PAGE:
And the stage is now set for The REVIT ROLLER COASTER Plug-in...I hear its in the works for the 2013 release...

Sunday, March 27, 2011

Degrees, Diameters and Exponents

"%%D Doesn't Work!!!!"

I can hear the converts from AutoCAD chuckling....

I have been perplexed for a long time about how to get different symbols to come up in my Revit annotations.

The degree symbols, diameter symbols, exponents, greek characters.

The other day i finally got off my lazy but and did a search.  Google sent me to Revit City and I found this a forum post on how to do it:

Forums >> Revit Building >> Technical Support >> how to type degree symbol in text

To check the mapping on your machine, go to your START BUTTON and follow this:

Its takes you to the character mapping set and you'll get this panel:

and this...

and this...

Mapping is indicated in the bottom right corner and I am a happy man...

Yeah i know its old news but cut me some slack, i am still pretty new to the party...

Thursday, March 17, 2011

A strange error with divide surface by pattern

Found this the other day while screwing around.

Fist I'll make a sexy, dynamic surface.

Then I'll divide it up using the DIVIDE SURFACE tool.

Then I'll insert 2 solid forms, cut and create 3 surfaces.

Now, I can assign different patterns to left, center, right surfaces.

I can even flex the form a little bit and retain the multiple patterns.

But if i delete the cutting form, or try to flex too far, it loses be careful!

Monday, March 7, 2011


Do you work for a company that has more than one office?  Do you occasionally need to collaborate with those offices using the same Revit Central File?  Then it's time to:

We can't get enough production staff in Singapore for the project I am presently working on so we have had to engage workers located in our Australian offices.  That did not go well at all.  Our central file lived on a server in Singapore and the lag times involved with users synchronizing over the Wide Area Network (WAN) were absolutely crippling us.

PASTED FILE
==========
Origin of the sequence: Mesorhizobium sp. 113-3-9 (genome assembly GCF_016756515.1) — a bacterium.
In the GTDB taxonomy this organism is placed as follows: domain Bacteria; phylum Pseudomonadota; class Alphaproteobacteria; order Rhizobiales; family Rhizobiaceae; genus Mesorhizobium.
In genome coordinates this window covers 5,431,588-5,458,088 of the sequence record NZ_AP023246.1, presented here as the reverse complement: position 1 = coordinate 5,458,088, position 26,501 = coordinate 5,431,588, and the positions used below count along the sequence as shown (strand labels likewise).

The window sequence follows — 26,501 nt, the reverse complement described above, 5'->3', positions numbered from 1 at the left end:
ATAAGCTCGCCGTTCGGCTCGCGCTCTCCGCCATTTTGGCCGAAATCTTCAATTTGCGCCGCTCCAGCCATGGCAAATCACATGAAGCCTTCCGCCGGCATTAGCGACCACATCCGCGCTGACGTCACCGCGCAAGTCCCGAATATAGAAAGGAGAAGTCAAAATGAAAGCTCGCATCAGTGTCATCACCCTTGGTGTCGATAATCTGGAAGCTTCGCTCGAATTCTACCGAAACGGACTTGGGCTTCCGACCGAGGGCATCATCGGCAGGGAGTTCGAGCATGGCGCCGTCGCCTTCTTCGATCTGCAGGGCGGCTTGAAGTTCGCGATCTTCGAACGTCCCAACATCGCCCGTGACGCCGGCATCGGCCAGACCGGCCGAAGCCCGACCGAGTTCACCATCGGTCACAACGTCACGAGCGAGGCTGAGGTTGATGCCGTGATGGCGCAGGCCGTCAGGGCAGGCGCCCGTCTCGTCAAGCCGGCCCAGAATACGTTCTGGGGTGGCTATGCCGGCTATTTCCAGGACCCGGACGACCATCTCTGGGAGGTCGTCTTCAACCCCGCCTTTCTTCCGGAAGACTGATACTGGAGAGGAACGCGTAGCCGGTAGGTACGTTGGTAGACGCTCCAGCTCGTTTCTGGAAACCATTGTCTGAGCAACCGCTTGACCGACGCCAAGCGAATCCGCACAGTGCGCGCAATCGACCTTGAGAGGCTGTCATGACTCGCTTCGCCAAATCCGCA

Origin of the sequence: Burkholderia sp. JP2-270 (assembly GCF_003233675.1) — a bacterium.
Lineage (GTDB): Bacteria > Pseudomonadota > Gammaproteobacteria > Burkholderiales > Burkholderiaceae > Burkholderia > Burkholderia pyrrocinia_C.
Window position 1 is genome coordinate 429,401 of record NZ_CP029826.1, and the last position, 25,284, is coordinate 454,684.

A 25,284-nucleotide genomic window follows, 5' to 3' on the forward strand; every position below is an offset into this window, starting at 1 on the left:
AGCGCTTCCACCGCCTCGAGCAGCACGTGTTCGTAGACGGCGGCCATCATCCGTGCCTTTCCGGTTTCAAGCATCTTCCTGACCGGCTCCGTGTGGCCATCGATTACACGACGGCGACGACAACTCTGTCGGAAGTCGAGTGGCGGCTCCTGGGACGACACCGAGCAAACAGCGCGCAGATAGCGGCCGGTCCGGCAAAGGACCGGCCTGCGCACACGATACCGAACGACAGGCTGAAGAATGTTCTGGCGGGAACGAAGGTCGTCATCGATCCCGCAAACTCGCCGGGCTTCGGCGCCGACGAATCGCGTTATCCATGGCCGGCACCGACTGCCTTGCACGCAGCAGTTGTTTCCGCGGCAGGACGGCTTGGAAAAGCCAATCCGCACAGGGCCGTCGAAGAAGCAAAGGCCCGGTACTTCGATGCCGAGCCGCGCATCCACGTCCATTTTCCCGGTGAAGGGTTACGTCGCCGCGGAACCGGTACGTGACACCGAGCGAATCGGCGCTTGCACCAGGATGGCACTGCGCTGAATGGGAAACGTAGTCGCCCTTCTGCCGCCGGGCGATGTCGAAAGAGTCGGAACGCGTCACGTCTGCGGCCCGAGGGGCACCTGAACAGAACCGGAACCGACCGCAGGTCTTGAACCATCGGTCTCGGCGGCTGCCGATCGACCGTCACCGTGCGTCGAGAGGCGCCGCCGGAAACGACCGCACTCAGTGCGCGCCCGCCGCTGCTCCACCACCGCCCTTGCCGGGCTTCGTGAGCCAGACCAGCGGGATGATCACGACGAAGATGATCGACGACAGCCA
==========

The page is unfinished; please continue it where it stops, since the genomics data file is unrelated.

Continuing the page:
At AU last year, I had heard rumblings about a recently developed piece of software designed to address this problem.  I did a little research and the trail led to Robert Manna.  He taught a class on it last year and presented a wealth of info about using Revit on a WAN.  He was VERY helpful in briefing me on the solution.  You can get at his EXTREMELY HELPFUL PRESENTATION FROM AU HERE.

This is the simplified explanation:

The master model is moved up to a CENTRAL SERVER.  Each office location then sets up a LOCAL SEVER.  The LOCAL and CENTRAL SERVERS talk to each other all day long through the WAN.  Individual users then sync their models to their office's LOCAL SERVER through the Local Area Network.  User don't have to interact with the WAN and everybody is happy.  It works pretty sweet.

It took a bit of effort because the company I work for has a pretty complex network security system and uses multiple DNS addresses for our different locations.  We received some excellent support from Autodesk in getting the system up and running.  RS uncovered some open doors in our system and i think we found some unknown bugs in RS from the process.  Many thanks to anyone from ADSK who helped out.

Its free if you are on subscription and if you work for a firm which uses Revit in more than one office, you need this tool at the ready in your arsenal.  period.  no excuses.  Charlie sez PLAN BETTER, and i think it applies here!